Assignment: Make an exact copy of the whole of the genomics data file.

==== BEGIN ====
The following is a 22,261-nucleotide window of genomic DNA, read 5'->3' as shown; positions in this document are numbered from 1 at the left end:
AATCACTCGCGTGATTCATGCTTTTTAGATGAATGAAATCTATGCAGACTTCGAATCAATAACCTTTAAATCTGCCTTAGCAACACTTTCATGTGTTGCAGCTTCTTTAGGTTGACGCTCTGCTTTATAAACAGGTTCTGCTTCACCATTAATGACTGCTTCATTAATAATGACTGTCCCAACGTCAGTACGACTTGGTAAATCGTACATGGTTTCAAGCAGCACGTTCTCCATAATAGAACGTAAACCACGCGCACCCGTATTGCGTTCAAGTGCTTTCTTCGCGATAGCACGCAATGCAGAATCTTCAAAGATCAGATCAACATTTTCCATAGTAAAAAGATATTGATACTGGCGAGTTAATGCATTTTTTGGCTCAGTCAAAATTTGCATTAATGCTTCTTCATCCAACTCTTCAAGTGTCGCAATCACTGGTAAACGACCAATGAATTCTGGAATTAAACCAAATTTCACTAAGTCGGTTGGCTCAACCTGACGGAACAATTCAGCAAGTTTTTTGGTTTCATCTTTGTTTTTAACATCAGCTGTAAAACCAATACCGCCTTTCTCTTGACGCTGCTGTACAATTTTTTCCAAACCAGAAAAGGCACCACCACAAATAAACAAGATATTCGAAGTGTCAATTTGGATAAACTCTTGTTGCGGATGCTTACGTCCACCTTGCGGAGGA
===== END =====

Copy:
The following is a 22,261-nucleotide window of genomic DNA, read 5'->3' as shown; positions in this document are numbered from 1 at the left end:
AATCACTCGCGTGATTCATGCTTTTTAGATGAATGAAATCTATGCAGACTTCGAATCAATAACCTTTAAATCTGCCTTAGCAACACTTTCATGTGTTGCAGCTTCTTTAGGTTGACGCTCTGCTTTATAAACAGGTTCTGCTTCACCATTAATGACTGCTTCATTAATAATGACTGTCCCAACGTCAGTACGACTTGGTAAATCGTACATGGTTTCAAGCAGCACGTTCTCCATAATAGAACGTAAACCACGCGCACCCGTATTGCGTTCAAGTGCTTTCTTCGCGATAGCACGCAATGCAGAATCTTCAAAGATCAGATCAACATTTTCCATAGTAAAAAGATATTGATACTGGCGAGTTAATGCATTTTTTGGCTCAGTCAAAATTTGCATTAATGCTTCTTCATCCAACTCTTCAAGTGTCGCAATCACTGGTAAACGACCAATGAATTCTGGAATTAAACCAAATTTCACTAAGTCGGTTGGCTCAACCTGACGGAACAATTCAGCAAGTTTTTTGGTTTCATCTTTGTTTTTAACATCAGCTGTAAAACCAATACCGCCTTTCTCTTGACGCTGCTGTACAATTTTTTCCAAACCAGAAAAGGCACCACCACAAATAAACAAGATATTCGAAGTGTCAATTTGGATAAACTCTTGTTGCGGATGCTTACGTCCACCTTGCGGAGGA